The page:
Japan Geoscience Union Meeting 2018

Presentation information

[EE] Oral

S (Solid Earth Sciences) » S-IT Science of the Earth's Interior & Tectonophysics

[S-IT19] Mineral-melt-fluid interaction and COHN volatile speciation in Earth and planetary

Sun. May 20, 2018 10:45 AM - 12:15 PM 201B (2F International Conference Hall, Makuhari Messe)

convener:Bjorn Mysen(Geophysical Laboratory, Carnegie Inst. Washington), Eiji Ohtani(Department of Earth and Planetary Materials Science, Graduate School of Science, Tohoku University), Jun Tsuchiya(愛媛大学地球深部ダイナミクス研究センター), Chairperson:Ohtani Eiji(Tohoku University)

11:15 AM - 11:30 AM

[SIT19-09] Determination of 15N/14N ratios in reduced silicate glasses using Raman spectroscopy.

*Celia Dalou1, Evelyb Füri1, Marie-Camille Caumon2, Mickael Laumonier3 (1.CRPG, UMR 7358, CNRS-UL, 15 rue Notre Dame des Pauvres, 54501 Vandœuvre-lès-Nancy, France, 2.Université de Lorraine, CNRS, CREGU, GeoRessources Laboratory, BP 70239, F-54506 Vandœuvre-lès-Nancy, France, 3.Laboratoire Magmas et Volcans, Université Blaise Pascal-CNRS-IRD, Clermont Universite, 63178 Aubière, France)

Keywords:Nitrogen isotopes, Raman, reduced glasses

Although nitrogen is fundamental to the evolution and persistence of Earth’s atmosphere and biosphere, many open questions are still pending about the present-day isotope distribution of its two stable isotopes 14N and 15N (~99.6% and ~0.4%, respectively) between the different deep geochemical reservoirs. Terrestrial reservoirs show a strongly heterogeneous distribution between the 15N-depleted mantle and the 15N-enriched surface. The use of N isotopes to address possible origins of characteristic N isotope signatures in deep Earth reservoirs requires constraints on the magnitude of fractionation between minerals, melts and fluids within the mantle. Because the determination of N isotope fractionation during magmatic processes involving aqueous fluids rely on experiments, we have developed the analytical protocol for measuring N isotopes by Raman spectroscopy, to be subsequently applied to in-situ hydrothermal diamond anvil cell experiments.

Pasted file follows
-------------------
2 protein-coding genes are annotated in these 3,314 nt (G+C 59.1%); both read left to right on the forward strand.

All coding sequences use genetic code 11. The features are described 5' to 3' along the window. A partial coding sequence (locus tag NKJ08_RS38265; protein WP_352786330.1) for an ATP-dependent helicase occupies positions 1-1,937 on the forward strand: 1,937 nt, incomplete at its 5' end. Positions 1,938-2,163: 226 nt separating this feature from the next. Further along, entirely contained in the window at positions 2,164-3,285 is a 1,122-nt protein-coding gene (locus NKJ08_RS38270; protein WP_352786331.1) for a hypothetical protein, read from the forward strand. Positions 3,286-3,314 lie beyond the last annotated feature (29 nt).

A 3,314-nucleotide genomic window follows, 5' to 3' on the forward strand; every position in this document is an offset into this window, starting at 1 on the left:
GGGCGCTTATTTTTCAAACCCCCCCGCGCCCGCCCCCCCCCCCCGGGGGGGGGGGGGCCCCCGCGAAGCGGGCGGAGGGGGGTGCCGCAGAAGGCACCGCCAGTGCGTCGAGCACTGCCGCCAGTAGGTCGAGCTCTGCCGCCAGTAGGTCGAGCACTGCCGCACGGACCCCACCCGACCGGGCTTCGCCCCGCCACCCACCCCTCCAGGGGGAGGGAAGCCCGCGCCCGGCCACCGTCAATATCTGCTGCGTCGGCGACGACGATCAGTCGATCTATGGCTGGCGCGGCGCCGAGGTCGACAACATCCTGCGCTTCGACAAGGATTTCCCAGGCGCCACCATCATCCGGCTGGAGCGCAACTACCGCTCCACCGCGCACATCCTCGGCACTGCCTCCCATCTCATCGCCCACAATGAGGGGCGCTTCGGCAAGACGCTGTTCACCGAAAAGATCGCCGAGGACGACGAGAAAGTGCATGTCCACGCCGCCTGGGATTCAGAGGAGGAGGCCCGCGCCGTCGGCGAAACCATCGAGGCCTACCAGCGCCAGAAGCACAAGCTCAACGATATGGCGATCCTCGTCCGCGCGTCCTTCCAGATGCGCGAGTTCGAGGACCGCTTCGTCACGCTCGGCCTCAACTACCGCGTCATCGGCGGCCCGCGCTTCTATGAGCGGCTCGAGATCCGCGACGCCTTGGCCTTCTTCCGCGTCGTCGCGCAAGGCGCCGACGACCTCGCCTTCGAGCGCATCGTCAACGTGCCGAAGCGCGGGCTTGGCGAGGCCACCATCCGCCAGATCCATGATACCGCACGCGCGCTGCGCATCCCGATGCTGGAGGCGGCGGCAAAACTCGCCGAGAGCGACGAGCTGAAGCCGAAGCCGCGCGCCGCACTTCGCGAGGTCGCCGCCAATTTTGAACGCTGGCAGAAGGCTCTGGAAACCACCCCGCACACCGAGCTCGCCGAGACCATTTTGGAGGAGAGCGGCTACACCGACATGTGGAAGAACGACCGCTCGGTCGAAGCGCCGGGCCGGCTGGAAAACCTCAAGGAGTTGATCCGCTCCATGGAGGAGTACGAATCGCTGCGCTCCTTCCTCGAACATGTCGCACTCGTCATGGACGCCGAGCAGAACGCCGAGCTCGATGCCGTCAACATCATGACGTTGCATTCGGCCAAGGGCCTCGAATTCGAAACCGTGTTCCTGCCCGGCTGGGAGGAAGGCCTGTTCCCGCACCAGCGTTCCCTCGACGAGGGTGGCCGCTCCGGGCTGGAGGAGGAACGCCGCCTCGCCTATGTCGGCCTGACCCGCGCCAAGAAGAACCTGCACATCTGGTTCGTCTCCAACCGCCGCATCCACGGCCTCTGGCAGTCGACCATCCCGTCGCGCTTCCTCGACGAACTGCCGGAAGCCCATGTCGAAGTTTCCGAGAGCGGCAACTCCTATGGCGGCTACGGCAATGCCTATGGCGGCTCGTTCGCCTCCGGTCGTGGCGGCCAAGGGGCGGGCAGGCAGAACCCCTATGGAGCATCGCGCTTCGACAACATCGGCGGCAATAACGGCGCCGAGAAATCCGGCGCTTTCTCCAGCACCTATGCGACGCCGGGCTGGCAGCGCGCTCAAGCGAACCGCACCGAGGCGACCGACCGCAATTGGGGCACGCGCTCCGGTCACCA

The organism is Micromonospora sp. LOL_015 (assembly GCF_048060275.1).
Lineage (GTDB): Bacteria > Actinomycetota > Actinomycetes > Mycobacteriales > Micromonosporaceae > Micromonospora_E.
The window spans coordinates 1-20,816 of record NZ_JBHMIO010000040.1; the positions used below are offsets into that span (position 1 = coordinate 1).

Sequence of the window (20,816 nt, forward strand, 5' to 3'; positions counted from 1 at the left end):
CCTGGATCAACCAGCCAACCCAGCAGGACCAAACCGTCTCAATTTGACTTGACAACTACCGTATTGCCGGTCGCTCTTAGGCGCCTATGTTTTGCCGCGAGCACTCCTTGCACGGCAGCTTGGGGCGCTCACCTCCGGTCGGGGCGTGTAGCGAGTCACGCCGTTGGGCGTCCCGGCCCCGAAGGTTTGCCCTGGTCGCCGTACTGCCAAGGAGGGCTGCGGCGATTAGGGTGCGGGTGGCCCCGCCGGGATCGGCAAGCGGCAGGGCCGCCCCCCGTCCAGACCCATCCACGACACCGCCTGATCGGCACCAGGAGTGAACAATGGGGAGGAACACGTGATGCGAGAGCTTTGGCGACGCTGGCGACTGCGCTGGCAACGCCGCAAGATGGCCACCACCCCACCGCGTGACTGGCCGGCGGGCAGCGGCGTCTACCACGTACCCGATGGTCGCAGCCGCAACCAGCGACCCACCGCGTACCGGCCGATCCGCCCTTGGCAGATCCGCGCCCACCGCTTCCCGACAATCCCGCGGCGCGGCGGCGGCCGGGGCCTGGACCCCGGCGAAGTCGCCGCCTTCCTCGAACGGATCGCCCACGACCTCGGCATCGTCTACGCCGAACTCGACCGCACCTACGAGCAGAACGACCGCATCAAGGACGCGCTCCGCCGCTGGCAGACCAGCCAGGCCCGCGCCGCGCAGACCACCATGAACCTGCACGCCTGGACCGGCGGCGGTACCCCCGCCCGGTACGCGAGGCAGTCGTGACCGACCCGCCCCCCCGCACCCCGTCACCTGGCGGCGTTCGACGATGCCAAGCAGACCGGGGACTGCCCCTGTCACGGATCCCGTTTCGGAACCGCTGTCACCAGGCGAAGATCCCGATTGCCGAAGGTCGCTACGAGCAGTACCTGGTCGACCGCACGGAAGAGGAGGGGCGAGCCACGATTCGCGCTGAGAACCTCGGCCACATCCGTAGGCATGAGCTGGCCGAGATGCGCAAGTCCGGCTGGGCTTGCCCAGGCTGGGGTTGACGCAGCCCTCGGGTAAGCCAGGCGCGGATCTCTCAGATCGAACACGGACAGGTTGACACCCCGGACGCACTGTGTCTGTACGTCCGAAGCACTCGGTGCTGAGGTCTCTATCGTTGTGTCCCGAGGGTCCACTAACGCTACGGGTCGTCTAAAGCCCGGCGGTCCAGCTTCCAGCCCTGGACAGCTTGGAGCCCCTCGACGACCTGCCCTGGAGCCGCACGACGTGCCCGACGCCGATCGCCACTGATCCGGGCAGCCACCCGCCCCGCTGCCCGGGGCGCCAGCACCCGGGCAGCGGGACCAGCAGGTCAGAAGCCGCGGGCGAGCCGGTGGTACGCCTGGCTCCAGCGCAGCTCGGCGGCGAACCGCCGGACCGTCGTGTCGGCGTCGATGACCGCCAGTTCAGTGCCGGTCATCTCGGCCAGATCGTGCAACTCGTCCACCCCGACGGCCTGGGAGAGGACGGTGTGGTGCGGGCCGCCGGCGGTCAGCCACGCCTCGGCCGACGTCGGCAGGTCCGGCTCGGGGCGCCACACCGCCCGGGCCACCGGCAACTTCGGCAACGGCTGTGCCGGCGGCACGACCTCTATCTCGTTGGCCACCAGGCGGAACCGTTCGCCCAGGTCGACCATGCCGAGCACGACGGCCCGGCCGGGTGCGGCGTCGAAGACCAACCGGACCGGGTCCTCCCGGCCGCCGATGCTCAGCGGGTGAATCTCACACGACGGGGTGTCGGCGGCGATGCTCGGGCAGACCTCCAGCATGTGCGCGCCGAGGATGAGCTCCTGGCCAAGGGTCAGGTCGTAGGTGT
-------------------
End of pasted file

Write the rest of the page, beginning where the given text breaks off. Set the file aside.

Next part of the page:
We present Raman spectra acquired in compositionally simple silicate glasses (NS4, an anorthite-diopside eutectic glass in CMAS) and in a haplobasalt, a haploandesite and a haplorhyolite, enriched in variable proportions of Si315N4 and Si314N4 (15N/14N: 0.004, 0.08, 0.2, 0.44 and 5.4). We added variable amounts of Si3N4 (a strongly reducing agent) to vary the oxygen fugacity among haplobasaltic glasses. Glasses were synthetized at 1.5 GPa and 1600°C for 4 hours in graphite capsules (to ensure reducing and graphite saturated conditions). Complementary to Raman, glasses were analyzed by secondary ion mass spectrometry (SIMS) to check the N content and 15N/14N molar ratios.

Raman spectra were acquired using the 457.9 nm (blue) excitation source with 13mW on samples, allowing us to detect CN, CO, CH3, CH4, NH3, NH2, OH and H2 species in all glasses. We show that Raman spectroscopy has sufficient resolution to separate the 14N-H vibration peaks from the 15N-H peaks in NH3 and NH2. At this stage, more data are being acquired to discuss the effect of the fO2 and melt composition on the 15N/14N ratio between different N species.